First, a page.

Article Image

To Be A Clinician Is to Constantly Earn Others’ Trust

Op-Med is a collection of original articles contributed by Doximity members.
Image: Peshkova/Shutterstock

It had been about 6 months since my son’s last karate promotion to a new color belt. On our way to the dojo, he was excited at the prospect of possibly stepping up into the world of advanced brown belts! After some demonstrations and review, his instructor was proud of his work, but informed him that it would likely be another month or so of practice until he would be promoted. The very kind “sensei” (teacher) mentioned that his technique was good, but not yet consistent enough to be able to demonstrate reliably without support and model for other students.

In a parallel way, it made me carefully think about the pathway of lifelong learning that is part of a physician’s journey. As we acquire global knowledge, skills, and attitudes, we are able to develop competency in many defined domains. This acquisition is brought about through instruction, problem-solving, deep self-analysis, observation, and practice. Our “dojos” range from the classroom, to the conference room, to the bedside, to our technology devices, and to our internal reflections. Milestone descriptions of the behaviors observed as we progress toward mastery provide great guidewires for competency development and assessment of our skills. As learners and practicing physicians, we aim to use these tools to determine if (not simply when) we are ready to safely perform professional activities, and the core of making this determination is trustworthiness.

Trust, as a value, offers the foundation of our relationships in medicine, and in a way, cements the notion that our performance is continuously reliable, improving, and professionally responsible. There is a tangible quality to this that is always being assessed. Our patients assess this through our professional interactions and the relationships we develop in clinical environments. Our peers, auditors, and institutions have guardrails that organize all of this through quality improvement and peer review. Practitioners hopefully cultivate a self-awareness to know how and when to ask this question: do I trust my own skills to perform an activity and/or do I need to seek help or consultation?

While the benefits can be profoundly rewarding, through a deep sense of professional fulfillment and ongoing development of responsibilities, there is the caution of entrustment decisions that are made with poor definition or description and without coaching and mentoring. In other words, trust may be best aligned with standards, best practices, and reliably observed behaviors rather than simply relying on the amount of time one has been learning or practicing. Coaching and mentors are essential for both developing these standards and for helping determine this entrustment. Inevitably, there is a contractual nature to this quality of entrustment, in that we owe it to ourselves, our patients, and our professional community to demonstrate, maintain, and continuously curate this trust in our performance as physicians.

Yet, what outcome are we aiming for and with what audience? At every step of our training and career development, we hopefully have at least 3 sets of eyes on our performance: our supervisors or peers, our patients, and our own. We each hope that our ongoing skill building results in a progressive entrustment of activities that we perform. Physician learners are assessed through a variety of methods that address how entrusted they may (or may not) be in performing an activity, such as performing a procedure, creating a treatment plan, or handing over a patient’s care to another provider. In independent practice, and on our continual journey of lifelong learning, we hopefully have developed habits of thoughtful self-analysis, cultivated a community of peers and colleagues, and garnered participatory patient-centered feedback to critically appraise this entrustability. Our performance is what drives this, not simply how long we’ve been learning or in practice. This approach also requires the flexibility to adapt our learning plans, modify how we teach or supervise, and perhaps evaluate when we are able to perform or continue our activities.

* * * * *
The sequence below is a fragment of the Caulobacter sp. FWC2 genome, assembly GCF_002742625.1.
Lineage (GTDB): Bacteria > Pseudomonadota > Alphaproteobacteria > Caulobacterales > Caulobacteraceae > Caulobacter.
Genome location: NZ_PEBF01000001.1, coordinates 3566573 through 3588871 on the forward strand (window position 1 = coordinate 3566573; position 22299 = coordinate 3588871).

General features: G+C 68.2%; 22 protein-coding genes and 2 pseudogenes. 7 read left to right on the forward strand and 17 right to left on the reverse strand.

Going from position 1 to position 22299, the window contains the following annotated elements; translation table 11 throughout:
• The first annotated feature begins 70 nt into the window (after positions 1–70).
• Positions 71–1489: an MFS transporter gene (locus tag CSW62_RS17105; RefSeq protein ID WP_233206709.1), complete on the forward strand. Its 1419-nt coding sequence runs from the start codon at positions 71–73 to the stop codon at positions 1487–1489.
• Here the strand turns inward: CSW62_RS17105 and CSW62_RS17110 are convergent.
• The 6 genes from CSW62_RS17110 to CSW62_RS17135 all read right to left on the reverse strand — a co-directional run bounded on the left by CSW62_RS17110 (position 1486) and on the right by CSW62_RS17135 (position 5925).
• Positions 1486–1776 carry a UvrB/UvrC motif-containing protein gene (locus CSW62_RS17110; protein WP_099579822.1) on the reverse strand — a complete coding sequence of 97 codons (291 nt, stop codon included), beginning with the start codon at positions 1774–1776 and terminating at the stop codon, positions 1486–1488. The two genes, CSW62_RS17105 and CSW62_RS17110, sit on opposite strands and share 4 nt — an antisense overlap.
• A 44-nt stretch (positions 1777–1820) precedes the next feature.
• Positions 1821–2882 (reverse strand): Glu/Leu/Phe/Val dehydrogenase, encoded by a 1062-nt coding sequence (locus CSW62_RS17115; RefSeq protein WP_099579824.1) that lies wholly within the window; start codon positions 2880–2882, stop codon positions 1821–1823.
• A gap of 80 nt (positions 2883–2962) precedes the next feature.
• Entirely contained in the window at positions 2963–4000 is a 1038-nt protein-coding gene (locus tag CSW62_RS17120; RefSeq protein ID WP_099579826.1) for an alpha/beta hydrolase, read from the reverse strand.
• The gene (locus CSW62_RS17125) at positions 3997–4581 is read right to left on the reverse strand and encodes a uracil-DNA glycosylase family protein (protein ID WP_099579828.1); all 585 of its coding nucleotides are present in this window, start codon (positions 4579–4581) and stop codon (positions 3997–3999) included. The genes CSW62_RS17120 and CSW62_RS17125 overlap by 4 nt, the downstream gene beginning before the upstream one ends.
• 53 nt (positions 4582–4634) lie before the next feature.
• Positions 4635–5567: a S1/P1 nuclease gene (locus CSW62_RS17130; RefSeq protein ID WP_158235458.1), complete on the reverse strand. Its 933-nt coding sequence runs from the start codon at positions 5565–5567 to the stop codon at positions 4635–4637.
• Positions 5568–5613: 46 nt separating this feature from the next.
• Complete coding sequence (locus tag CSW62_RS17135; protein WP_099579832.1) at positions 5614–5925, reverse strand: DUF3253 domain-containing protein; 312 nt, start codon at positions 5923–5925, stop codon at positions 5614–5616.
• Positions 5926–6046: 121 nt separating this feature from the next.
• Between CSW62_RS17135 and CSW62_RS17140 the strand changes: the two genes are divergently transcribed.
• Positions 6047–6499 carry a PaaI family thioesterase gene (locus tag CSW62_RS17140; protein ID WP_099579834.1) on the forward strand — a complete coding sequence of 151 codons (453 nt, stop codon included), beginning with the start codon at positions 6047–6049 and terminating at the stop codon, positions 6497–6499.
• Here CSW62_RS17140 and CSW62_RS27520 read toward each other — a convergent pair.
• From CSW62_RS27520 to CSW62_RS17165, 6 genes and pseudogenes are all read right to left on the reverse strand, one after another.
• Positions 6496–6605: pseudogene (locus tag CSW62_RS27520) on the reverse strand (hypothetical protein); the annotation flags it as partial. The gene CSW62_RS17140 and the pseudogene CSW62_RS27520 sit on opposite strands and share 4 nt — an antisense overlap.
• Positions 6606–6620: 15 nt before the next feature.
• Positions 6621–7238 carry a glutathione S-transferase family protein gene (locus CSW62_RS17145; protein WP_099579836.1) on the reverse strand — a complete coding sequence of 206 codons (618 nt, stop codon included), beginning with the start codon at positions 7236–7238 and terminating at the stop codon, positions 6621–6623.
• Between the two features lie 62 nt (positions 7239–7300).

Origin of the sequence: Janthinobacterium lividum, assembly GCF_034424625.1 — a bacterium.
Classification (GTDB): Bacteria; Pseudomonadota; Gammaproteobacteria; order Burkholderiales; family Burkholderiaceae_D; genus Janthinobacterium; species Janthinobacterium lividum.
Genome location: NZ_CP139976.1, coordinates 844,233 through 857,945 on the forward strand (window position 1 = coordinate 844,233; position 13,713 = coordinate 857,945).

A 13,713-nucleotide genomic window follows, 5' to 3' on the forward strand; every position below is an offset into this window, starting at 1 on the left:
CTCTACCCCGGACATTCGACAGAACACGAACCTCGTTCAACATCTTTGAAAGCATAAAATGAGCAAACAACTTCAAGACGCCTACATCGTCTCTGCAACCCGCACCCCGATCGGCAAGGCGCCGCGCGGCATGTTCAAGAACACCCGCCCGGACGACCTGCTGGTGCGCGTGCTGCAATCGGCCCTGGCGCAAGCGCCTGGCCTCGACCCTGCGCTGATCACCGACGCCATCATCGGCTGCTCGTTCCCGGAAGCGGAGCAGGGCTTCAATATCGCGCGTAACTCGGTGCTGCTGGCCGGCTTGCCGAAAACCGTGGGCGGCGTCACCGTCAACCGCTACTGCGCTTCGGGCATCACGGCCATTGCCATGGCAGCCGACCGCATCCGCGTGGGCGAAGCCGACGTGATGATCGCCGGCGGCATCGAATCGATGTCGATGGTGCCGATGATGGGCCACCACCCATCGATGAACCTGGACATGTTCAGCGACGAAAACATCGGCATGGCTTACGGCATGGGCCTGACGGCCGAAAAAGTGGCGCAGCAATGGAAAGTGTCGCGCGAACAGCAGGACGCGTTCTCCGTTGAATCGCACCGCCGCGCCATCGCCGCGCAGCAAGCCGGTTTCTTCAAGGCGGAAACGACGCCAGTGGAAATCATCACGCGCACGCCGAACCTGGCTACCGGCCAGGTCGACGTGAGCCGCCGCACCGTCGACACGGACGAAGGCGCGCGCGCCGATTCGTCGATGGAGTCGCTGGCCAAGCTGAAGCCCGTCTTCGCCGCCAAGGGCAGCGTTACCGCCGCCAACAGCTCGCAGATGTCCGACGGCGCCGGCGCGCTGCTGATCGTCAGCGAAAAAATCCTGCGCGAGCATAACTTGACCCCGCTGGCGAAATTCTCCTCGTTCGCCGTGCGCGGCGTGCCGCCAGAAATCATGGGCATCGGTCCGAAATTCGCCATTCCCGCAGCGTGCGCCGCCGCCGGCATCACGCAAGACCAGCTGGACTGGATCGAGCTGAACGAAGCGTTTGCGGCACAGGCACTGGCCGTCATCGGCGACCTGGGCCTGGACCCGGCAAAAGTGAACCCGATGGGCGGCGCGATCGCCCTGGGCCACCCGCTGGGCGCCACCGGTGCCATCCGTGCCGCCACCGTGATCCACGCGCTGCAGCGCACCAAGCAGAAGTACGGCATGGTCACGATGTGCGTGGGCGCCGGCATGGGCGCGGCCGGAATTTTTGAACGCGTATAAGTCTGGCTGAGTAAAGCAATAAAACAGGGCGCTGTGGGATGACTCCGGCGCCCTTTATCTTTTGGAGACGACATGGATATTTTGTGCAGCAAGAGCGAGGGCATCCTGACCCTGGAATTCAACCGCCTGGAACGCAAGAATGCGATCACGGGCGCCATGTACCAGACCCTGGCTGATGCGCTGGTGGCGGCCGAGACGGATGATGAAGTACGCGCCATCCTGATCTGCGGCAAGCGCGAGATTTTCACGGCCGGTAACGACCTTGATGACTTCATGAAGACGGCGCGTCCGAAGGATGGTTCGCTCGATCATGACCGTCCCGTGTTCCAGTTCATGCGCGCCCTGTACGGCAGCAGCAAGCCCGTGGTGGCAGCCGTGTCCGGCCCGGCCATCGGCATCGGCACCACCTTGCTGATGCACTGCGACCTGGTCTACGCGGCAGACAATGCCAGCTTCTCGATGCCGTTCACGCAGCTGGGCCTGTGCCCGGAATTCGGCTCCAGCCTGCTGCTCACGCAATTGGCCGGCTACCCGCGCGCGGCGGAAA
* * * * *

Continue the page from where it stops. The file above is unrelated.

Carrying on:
The ride home that day from the dojo was a challenging one for me and my son. We were certain that enough time had passed to develop the skills needed for a new belt. We were also appreciative of the feedback and clear instructions on what was needed for my son to demonstrate that he was entrusted in not only performing those skills, but sharing and modelling them for others. A few weeks later, after some more rigorous practice and focus, he earned that advanced brown belt and has been helping out in class as a “senpai” (senior learner). I was certainly proud of his resolve, patience, and commitment to understanding that it was his performance that garnered the entrustment of the advanced brown belt, and not simply the time that had passed since his last promotion. It certainly has strengthened my own commitment to continually engender this professional entrustability as a physician from my patients, my teams, my peers, and myself!

Abhay Dandekar is a practicing pediatrician and a life-long learner. He likes sparking ideas and connecting people. He is also a former residency program director. For a great primer on entrustment in the clinical learning environment, go here.

All opinions published on Op-Med are the author’s and do not reflect the official position of Doximity or its editors. Op-Med is a safe space for free expression and diverse perspectives. For more information, or to submit your own opinion, please see our submission guidelines or email

More from Op-Med